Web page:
Advertising

Rams & Anthony Munoz Foundation Host Play 60 Character Camp for 300 LA Unified Students From East LA 

“I’d like all of you to leave here today knowing one really important thing,” said Rams starting Safety JOHN JOHNSON III to approximately 300 youth at Roosevelt High School in Boyle Heights. “Character and integrity are about doing the right thing when nobody is looking.”

In partnership with the Anthony Munoz Foundation, the Los Angeles Rams hosted a PLAY 60 Character Camp designed to serve Hispanic youth (ages 9-13) with little or no football experience and to make a positive impact through teaching football skills, emphasizing exercise, and reinforcing the importance of character in athletics and life.

The program worked in collaboration with USA Football and its NFL FLAG curriculum, which encourages participants to be physically active through non-contact, continuous action while learning the fundamentals of football, and lessons in teamwork and sportsmanship. The Character Camp also taught youth character values that are core to the Los Angeles Rams and the Anthony Munoz Foundation while echoing the NFL’s PLAY 60 message, which encourages youth to be active for a recommended 60 minutes every day.

Los Angeles Rams Safety (43) John Johnson III join in during NFL PLAY 60 Character Camp at Roosevelt High School in Los Angeles, CA. The Rams will host approximately 300 Hispanic youth, ages 9-13, with little or no football experience for the free camp joined by Rams Cheerleaders and Rampage. Tuesday, September 18, 2018. (Will Navarro/Rams)

Joining their teammate Johnson to lead the kids through drills and quarterback the flag football scrimmages was Safety MARQUI CHRISTAIN and Cornerback BLAKE COUNTESS.

As the players took their first steps on the Roosevelt High School field, many of the youth participants left their drills to congregate around the players who were equally as excited to begin engaging the kids in some PLAY 60 fun. In his second year with the Rams, Johnson III remembers what it was like to have an NFL player visit him at a local camp in his hometown.

“It’s super important to come out and give back to the community,” said Johnson III. “When I was younger, I had guys that I looked up to that were NFL players in my area come out and give back and I looked at those guys as super heroes...I hope these kids remember this day forever.”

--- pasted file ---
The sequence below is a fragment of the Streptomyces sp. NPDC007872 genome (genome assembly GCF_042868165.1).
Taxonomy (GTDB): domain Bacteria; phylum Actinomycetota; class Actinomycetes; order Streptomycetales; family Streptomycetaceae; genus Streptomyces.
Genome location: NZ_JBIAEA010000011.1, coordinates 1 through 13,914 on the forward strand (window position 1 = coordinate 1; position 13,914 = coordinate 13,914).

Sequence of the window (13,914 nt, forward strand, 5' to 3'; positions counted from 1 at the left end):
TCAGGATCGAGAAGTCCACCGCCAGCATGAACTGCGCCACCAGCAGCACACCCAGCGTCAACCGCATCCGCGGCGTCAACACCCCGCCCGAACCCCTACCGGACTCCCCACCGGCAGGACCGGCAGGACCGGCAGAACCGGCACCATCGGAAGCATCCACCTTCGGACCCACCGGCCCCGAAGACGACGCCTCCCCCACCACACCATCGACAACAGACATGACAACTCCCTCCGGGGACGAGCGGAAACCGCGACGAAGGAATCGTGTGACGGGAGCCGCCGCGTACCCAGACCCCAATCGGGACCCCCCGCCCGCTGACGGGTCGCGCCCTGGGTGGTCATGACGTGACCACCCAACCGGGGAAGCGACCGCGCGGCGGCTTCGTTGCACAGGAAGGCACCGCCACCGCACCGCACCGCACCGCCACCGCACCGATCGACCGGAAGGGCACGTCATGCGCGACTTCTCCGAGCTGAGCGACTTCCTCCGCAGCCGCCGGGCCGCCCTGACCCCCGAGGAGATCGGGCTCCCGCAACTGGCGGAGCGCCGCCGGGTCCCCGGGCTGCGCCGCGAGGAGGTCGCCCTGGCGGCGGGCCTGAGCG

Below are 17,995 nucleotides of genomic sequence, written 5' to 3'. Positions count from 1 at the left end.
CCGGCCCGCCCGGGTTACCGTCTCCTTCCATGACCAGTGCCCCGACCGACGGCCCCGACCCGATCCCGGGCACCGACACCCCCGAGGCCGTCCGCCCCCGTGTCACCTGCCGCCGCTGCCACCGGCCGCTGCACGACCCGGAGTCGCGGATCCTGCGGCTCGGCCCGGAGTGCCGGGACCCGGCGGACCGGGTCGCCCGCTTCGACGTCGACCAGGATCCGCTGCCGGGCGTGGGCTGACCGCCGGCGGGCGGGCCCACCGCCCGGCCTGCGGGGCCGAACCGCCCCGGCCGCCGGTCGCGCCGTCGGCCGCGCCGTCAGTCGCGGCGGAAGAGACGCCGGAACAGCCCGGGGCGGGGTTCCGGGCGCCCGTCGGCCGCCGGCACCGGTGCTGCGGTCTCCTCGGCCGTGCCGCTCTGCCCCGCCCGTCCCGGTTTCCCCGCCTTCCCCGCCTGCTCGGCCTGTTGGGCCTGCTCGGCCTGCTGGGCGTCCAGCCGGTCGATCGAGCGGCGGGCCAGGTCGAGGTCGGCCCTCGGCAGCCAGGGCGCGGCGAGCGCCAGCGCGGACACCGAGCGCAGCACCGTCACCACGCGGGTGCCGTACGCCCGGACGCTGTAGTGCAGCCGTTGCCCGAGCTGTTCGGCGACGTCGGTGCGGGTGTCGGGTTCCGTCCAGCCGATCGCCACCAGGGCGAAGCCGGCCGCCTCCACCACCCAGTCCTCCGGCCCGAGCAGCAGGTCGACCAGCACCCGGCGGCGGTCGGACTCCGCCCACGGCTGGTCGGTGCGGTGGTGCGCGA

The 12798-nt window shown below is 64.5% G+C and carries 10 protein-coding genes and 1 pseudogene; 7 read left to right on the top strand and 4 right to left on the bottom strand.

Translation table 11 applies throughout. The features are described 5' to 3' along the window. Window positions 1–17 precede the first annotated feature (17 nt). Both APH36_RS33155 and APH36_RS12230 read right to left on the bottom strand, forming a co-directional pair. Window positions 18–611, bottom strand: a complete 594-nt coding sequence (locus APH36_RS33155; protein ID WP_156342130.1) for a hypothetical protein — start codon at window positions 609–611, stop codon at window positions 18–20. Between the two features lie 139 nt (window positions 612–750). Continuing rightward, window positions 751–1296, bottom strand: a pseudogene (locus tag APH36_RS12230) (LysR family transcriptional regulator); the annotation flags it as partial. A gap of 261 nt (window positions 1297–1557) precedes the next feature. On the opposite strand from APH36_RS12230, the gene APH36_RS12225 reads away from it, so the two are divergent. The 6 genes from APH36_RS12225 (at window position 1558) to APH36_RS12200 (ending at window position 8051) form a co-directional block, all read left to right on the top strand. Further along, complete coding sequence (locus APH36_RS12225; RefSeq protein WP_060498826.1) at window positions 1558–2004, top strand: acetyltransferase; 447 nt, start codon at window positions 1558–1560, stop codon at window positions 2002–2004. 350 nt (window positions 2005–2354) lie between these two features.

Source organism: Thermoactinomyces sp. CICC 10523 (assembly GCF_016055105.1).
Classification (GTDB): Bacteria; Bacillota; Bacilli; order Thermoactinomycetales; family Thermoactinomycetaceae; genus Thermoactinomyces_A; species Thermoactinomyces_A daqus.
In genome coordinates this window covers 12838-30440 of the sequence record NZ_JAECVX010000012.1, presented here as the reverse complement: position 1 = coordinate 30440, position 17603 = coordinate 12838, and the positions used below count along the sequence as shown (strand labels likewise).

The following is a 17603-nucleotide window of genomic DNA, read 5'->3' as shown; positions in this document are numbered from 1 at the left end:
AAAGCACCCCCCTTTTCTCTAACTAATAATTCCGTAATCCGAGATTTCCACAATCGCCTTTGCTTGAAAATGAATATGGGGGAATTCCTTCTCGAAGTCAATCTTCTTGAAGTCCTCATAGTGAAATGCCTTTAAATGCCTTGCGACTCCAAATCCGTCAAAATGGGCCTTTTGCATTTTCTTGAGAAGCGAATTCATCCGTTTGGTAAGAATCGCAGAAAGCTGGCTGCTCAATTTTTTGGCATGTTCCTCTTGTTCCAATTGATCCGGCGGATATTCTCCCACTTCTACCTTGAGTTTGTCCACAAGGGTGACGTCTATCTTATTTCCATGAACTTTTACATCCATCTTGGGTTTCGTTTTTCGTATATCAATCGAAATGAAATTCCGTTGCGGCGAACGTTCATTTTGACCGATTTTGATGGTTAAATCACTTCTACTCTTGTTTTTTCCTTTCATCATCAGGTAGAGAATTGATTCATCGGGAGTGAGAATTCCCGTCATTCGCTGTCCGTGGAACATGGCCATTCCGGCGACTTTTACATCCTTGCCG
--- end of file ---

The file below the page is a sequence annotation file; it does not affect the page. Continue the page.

For 5th grader Ethan Robles, the day certainly will be remembered. Watching the Rams games every Sunday with his family, Robles was ecstatic about the opportunity to meet the players he cheers for on a weekly basis during the NFL season in Los Angeles.

“I feel honored and excited because the Rams are my favorite football team and I can’t believe I just had the opportunity to meet them,” said Robles.

Week Three’s NFC Special Teams Player of the Week, Blake Countess, looks forward to opportunities to teach youth the game of football. Through teaching and mentorship, he knows he can be a positive role model for others. On the other hand, Countess believes he can also be a beneficiary of the youth’s passion and excitement.

“I know that a lot of kids look up to us as role models, but I also love being out here because it makes me feel like a kid again,” said Countess. “I see myself in them, so I want to make them smile and have some fun and show them how to be a great sport.”

The Character Camp was part of a series of NFL PLAY 60 camps taking place over the summer and fall as part of the NFL’s year-round Hispanic outreach initiative, focused on offering youth opportunities to play and experience the game of football. Additional NFL PLAY 60 camps will take place in Mexico City when the Rams play the Chiefs on Monday Night Football at Estadio Azteca on November 19.

“I’ve been in 27 of the NFL markets working specifically with the Hispanic community. They have a thirst for the game and we know that it’s the fastest growing demographic in the United States,” said Ryan Betscher, Chief Operating Officer for the Anthony Munoz Foundation. “The Rams have done a great job coming back to Los Angeles and working hard to support the Hispanic communities. When the players have an off day, they’re coming out in the community, they’re at the schools, they’re with the kids, parents and teachers. It makes the players more relatable and you can tell they want to set examples for the youth in the city.”

For more information about the Rams’ PLAY 60 events, please visit therams.com/play60.

If you’d like to know more about the Rams community outreach initiatives, please visit therams.com/community.

Advertising